Computing the period length of a decimal expansion

It is assumed that the basic facts about the length of the period of a decimal fraction are known. Here is an example how such a period length can actually be computed, even with modest means.

The example is with a prime number, p=523. In this case, it is known that the period length is a factor of p-1. For general (not necessarily prime) n the same method can be employed, but then not with n-1 but with phi(n) which in turn is n-1 if and only if n is prime. In practice, this is not recommended: in order to compute phi(n), one has to decompose n into prime factors, and if one has done that, it is easier to compute the period lengths for the factors of n separately.

The factorisation of p-1 is: 522 = 2 * 3 * 3 * 29

  1. Compute some 10i mod 523, so that as many factors of 522 as possible appear among the i:

    i 10i mod 523 equals
    7 107 mod 523 240
    14 2402 mod 523 70
    29 (702*10) mod 523 361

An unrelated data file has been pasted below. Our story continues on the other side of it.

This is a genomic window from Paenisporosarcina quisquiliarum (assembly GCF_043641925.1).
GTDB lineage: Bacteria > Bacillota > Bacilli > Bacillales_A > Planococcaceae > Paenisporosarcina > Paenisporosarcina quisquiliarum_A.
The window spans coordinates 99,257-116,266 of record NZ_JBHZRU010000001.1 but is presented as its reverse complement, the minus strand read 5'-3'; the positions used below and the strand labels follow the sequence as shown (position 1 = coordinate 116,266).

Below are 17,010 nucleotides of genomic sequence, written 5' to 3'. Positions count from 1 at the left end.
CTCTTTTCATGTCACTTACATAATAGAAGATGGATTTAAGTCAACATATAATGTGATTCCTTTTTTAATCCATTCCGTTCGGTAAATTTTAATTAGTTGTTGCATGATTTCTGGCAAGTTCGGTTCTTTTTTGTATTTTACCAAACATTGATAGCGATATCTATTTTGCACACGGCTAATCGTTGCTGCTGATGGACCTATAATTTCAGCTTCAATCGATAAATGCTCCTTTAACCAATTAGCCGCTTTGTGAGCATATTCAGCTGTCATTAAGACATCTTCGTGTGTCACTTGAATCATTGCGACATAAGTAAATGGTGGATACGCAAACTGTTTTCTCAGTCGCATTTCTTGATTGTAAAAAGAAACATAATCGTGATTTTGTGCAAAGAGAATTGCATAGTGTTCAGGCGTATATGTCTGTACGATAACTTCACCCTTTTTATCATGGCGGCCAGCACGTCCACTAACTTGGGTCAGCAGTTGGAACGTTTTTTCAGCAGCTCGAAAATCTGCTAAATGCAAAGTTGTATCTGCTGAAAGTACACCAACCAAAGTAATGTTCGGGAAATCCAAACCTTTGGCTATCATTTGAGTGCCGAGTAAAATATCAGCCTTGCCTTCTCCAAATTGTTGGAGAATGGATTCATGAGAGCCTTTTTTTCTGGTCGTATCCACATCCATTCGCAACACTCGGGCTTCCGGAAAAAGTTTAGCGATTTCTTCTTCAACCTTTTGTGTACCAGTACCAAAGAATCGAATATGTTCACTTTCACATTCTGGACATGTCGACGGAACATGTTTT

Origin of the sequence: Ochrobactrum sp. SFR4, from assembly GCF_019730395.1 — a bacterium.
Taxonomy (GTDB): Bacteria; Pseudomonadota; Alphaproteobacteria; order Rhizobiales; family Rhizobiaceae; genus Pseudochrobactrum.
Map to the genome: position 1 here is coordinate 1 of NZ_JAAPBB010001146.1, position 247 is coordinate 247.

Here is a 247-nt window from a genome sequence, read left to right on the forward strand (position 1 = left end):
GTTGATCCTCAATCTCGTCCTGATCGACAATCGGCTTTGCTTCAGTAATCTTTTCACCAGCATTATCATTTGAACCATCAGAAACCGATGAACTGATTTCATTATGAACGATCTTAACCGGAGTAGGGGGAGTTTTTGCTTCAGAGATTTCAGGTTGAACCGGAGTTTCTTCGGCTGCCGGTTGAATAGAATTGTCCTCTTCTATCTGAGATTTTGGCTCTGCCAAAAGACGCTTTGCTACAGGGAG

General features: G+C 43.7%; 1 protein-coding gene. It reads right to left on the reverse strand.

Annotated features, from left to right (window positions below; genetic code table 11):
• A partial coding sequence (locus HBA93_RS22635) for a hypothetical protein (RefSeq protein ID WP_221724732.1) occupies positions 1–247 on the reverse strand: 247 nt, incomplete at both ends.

58 3612 mod 523 94
    87 (361*94) mod 523 462
    174 4622 mod 523 60
    261 (462*60) mod 523 1

    This computation always ends with 1 because ap-1 mod p = 1 for all 0<a<p. If not, then either p is not a prime or you have made a mistake somewhere.

  2. Draw conclusions.

    The period length has to be a factor of 261 but none of the numbers in the list. The only factors that remain are 1, 2, 3, 6, 9, 18.

  3. Start over. Same as step 1 but this time have as many of the remaining candidates as possible appear in the list.

    (Since 18 is so small, you can take a shortcut: 109 mod 523 is neither 1 nor -1, so there is no need to compute 1018 mod 523.)

No further i with 10i mod 523 are found. Thus the answer is 261.